Monday, January 29, 2007

Sightings at NAMOS: The making of love letters

This set of photos right above is taken by Little Miss May.



Last Friday, I have the pleasure to visit the National Museum of Singapore (NAMOS) with one of my friends, Xiaofen, after our dinner.




It was already slightly after 8 p.m. when we reached there and the weather was rather wet as it was raining that night. Anyway, nothing seemed to have dampened our spirits to check out the National Museum of Singapore. It was Xiaofen's first visit to the National Museum of Singapore after its recent reopening, so I've made a point to show her to the restored Rotunda stained glass, the Glass Passage, and the Concourse.


I love the Rotunda stained glass of the National Museum of Singapore.


We checked out three of the Singapore Living Galleries, namely: Film, Fashion, and Food. These galleries "focus on lifestyle themes close to the hearts of Singaporeans"

For the purpose of this very post, I shall only focus on our visit to one of the Singapore Living Galleries: Food. According to a write-up on the museum's website, "This gallery explores the lives of Singaporeans through street food sold by hawkers from 1950s to 1970s"

Xiaofen got me to pay more attention to one of the exhibits that I would normally not have taken much notice of. Previously, before my visit to the museum with her, I had merely took glances of that exhibit thinking that they looked quite like cymbals and I wondered why on earth anyone could cook anything with them. Pardon me, I was awfully ignorant to the functions of the Iron kueh belanda moulds until Xiaofen enlightened me. Now, this is one of the good things about visiting a museum with a friend. One opens oneself to new insights.

Xiaofen shared that when she was younger, she helped her grandmother with the making of love letters. What are love letters? Please don't ask me. Yours truly only know how to eat love letters but I have not much clue how to make them, nor explain what they are like a scholar would.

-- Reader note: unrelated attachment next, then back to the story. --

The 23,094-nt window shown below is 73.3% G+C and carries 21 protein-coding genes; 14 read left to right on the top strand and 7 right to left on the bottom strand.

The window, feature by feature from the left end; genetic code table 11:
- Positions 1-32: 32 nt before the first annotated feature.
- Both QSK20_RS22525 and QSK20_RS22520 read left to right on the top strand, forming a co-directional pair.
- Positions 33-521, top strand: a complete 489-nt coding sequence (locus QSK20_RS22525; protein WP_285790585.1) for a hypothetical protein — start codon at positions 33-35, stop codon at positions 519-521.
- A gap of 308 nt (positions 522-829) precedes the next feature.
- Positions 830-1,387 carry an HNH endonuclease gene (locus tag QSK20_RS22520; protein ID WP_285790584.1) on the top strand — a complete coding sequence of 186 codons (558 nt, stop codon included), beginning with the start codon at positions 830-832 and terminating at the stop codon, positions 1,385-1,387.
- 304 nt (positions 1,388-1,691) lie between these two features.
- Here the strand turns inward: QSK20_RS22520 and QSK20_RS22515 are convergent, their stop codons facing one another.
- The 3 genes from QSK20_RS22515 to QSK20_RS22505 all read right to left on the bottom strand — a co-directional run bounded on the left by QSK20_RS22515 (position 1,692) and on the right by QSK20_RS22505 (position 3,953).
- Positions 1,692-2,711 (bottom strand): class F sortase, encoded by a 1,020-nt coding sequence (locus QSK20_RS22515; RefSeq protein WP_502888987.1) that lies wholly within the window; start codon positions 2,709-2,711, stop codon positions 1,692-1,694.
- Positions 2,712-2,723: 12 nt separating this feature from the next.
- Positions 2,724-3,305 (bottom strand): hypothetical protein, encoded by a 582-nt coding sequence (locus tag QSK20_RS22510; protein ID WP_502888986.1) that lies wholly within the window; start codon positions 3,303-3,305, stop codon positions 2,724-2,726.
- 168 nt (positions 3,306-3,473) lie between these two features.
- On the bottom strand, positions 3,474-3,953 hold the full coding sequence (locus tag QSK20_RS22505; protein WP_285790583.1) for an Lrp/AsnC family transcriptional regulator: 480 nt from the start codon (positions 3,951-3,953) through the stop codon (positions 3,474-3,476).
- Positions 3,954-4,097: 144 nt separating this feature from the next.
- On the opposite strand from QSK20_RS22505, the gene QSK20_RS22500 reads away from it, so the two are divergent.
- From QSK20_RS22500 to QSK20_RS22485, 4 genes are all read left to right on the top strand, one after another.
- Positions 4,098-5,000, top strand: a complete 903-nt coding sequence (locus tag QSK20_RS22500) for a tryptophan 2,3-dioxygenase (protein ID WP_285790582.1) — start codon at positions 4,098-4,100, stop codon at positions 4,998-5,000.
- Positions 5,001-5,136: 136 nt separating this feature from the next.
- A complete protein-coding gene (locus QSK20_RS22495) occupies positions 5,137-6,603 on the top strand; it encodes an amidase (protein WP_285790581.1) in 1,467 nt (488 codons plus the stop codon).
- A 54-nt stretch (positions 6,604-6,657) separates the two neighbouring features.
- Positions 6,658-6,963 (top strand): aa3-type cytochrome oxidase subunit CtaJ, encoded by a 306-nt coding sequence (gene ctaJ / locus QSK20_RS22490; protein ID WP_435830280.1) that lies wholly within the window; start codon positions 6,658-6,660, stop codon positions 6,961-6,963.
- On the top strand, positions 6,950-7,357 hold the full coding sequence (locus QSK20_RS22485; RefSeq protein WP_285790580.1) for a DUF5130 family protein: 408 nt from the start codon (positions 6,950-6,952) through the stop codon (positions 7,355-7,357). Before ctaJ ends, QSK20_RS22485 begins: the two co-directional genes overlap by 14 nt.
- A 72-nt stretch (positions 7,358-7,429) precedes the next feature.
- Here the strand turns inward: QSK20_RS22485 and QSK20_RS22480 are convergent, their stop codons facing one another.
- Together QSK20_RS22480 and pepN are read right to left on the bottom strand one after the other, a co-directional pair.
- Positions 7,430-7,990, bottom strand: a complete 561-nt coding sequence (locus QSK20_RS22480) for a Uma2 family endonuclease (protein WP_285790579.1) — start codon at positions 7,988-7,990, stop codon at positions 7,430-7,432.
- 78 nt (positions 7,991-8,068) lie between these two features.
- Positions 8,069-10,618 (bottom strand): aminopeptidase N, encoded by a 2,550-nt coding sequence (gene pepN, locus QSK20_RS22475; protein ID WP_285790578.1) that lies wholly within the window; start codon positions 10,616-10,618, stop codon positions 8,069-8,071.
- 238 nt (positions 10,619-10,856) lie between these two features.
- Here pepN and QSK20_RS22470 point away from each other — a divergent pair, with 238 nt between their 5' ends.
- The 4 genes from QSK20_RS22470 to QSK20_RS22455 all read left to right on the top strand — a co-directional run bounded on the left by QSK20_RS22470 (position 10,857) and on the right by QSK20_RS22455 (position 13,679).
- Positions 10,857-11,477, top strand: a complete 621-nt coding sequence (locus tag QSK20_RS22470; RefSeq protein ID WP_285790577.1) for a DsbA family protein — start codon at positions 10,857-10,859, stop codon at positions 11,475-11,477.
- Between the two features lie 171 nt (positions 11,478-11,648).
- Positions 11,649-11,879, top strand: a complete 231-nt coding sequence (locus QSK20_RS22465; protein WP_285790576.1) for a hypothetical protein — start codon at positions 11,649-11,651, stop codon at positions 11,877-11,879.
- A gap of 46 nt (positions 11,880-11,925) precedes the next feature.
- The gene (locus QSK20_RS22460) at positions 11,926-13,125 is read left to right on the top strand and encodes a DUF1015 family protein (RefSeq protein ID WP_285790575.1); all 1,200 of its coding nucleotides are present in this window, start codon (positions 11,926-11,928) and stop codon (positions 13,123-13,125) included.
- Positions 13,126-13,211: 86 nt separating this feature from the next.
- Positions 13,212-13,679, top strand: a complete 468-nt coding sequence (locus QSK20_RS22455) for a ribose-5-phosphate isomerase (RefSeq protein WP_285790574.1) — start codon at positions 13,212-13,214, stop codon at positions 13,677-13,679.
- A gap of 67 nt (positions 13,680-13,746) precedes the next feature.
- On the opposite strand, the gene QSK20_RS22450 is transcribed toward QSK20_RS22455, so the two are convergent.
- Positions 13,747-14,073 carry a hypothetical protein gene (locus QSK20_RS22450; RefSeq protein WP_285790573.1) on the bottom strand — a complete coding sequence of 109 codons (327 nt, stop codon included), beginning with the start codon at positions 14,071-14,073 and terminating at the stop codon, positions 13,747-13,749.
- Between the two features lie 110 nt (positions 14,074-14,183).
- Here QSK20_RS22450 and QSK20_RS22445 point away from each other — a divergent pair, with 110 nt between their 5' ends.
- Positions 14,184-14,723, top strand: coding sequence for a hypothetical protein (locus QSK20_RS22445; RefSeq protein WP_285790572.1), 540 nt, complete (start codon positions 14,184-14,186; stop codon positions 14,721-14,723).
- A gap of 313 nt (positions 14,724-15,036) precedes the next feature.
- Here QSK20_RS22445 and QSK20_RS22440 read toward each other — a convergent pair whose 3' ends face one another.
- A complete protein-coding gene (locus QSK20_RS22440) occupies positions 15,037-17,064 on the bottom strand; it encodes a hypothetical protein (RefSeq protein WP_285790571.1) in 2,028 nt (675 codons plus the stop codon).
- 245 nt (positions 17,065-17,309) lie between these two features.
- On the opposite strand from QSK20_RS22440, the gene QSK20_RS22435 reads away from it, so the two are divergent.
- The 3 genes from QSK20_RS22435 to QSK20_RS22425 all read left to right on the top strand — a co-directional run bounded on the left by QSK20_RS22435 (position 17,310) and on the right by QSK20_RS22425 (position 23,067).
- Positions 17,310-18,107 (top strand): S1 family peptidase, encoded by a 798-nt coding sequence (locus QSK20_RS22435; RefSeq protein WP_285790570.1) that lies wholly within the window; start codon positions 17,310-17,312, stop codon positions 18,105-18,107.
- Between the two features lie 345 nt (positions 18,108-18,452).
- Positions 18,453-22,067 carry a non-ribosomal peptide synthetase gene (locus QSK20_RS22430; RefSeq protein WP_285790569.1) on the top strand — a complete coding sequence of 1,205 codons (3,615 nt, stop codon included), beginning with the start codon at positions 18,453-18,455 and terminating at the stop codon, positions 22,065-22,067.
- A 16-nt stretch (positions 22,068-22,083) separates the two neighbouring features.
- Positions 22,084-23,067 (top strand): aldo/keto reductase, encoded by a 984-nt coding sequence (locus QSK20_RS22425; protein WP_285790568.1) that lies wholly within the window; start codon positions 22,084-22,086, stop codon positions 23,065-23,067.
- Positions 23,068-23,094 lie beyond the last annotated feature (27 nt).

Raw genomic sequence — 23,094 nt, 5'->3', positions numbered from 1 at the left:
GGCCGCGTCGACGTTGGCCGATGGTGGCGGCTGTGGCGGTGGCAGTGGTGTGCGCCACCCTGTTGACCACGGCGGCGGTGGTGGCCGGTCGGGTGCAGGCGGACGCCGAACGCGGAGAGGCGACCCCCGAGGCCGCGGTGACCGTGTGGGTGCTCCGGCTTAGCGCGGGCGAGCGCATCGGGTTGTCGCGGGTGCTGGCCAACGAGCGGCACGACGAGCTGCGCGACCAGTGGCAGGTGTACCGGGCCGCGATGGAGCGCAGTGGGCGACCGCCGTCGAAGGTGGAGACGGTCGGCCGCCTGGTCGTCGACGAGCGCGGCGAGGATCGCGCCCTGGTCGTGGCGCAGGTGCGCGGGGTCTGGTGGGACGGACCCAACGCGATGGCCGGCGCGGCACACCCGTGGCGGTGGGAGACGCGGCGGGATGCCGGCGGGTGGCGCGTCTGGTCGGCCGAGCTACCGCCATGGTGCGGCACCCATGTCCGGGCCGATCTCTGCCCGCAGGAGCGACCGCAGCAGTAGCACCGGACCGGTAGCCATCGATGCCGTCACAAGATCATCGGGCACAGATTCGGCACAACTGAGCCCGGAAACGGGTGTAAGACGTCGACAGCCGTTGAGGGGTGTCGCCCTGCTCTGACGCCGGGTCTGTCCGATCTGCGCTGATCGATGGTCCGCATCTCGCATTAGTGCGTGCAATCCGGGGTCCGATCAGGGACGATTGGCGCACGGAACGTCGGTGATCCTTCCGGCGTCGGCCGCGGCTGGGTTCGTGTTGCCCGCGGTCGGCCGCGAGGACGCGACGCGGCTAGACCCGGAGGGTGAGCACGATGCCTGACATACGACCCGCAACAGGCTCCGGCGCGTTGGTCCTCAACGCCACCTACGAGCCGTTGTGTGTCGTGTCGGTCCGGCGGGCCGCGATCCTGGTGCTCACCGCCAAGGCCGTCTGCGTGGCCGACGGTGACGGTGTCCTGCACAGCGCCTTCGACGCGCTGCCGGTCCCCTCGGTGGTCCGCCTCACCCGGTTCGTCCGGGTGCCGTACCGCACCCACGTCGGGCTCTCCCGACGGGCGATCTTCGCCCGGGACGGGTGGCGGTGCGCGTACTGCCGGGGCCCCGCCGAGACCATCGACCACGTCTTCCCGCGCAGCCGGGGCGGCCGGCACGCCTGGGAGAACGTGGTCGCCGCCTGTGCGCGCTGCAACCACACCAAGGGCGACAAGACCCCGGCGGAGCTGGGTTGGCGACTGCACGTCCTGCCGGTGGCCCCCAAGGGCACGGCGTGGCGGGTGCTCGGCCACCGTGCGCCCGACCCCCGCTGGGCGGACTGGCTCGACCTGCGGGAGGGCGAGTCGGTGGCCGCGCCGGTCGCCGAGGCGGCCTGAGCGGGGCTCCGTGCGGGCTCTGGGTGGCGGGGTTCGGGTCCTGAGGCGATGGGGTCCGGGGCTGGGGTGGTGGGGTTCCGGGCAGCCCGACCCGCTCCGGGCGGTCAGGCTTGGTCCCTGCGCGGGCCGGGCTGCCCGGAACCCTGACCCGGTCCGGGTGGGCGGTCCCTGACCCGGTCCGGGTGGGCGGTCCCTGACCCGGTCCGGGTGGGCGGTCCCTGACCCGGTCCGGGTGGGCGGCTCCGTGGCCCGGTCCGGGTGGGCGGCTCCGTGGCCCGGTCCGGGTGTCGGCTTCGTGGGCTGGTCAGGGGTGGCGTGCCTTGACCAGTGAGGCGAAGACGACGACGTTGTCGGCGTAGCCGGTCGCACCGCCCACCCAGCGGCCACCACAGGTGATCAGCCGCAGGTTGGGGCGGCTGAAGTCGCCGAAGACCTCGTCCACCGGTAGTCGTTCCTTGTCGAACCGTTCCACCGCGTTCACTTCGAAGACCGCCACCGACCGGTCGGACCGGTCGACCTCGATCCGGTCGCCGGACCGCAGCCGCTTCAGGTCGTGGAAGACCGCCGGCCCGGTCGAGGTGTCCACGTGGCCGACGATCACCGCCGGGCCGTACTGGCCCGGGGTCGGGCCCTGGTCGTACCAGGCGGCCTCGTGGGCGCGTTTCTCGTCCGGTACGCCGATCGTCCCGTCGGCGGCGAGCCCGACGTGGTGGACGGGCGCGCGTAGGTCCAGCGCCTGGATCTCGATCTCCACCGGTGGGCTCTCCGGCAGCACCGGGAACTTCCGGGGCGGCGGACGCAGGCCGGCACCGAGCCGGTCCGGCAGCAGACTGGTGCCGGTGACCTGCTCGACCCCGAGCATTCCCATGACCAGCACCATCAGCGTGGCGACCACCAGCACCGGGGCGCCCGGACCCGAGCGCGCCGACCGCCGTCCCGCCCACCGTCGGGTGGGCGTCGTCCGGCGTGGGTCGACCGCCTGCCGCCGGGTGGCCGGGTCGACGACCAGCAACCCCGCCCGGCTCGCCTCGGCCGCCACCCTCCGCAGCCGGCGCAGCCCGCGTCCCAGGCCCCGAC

Xiaofen said that a batter would be mixed. Then the batter would be poured onto the mould which you see right below. I am sorry that they do look like cymbals to yours truly.

Iron Kueh belanda moulds


Then she went on to share that in making love letters, she would hold the ends of the handles attached to the moulds very tightly. The tighter she holds the ends of the handles, the flatter the love-letters would be. She went on to share that she would then help her grandmother to place the moulds with batter inside their cores over a charcoal-stove so as to cook the love-letters. It was great that the museum happened to have an exhibit of what looked like a charcoal stove so Xiaofen very delightedly pointed me to it.


The charcoal-stove. It can also be used to cook satay.



Xiaofen even went on to elaborate how she had managed to make the love letters obtain their nice round shape. She said that after removing the moulds with the cooked batter from the stove, she would use a knife to trim off the parts of the love letter that stuck outside the perimeters of the moulds. After which, she would remove the flat, round love letters from the moulds and take time to roll each of the love letters with a wooden stick.

The very first set of photos that you see on this post is taken by Little Miss May. I noticed the version of love letters (also known by some as Kuih Kapit) that she makes is the folded type. Folded or rolled, I love the fragrant smell of love letters. The good quality love letters taste yummy too.


Love-letters. Photo taken by Little Miss May.


Now, I like the idea of learning something new everyday. One of the most fascinating things that often happens when I visit a museum is that I don't just learn about the past, I tend to get to learn something new too!

...But I have two unanswered questions: What is the difference between kueh belanda and kuih kapit? Are the moulds meant to make kueu belanda and kuih kapit different?

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Do check out these related links:
oh, sweet letters of love (by Little Miss May)
http://www.nationalmuseum.sg/

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For those who wants a recipe of love letters, I've managed to find one here: http://kuali.com/recipes/viewrecipe.asp?r=305


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Here are several other blogs that describe about the making of love-letters:
Traditional goodies: Kueh Kapit (by Gentle Ethereal Musings)
The Making Of Kuih Kapit aka Love Letter (by Che-Cheh)
Kueh Kapit (by Brain ooze)

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Credits:
Special thanks to Little Miss May for giving me permission to use two sets of her photos here.

2 comments:

may said...

how sweet! a really nice post together with your photos of NAMOS. yup, there are those who roll the love letters too, though we find it easier to store when it's folded. thanks for linking up to my post! :)

babblemum said...

yes the museum has truly reinvented itself. a must see for every sporean!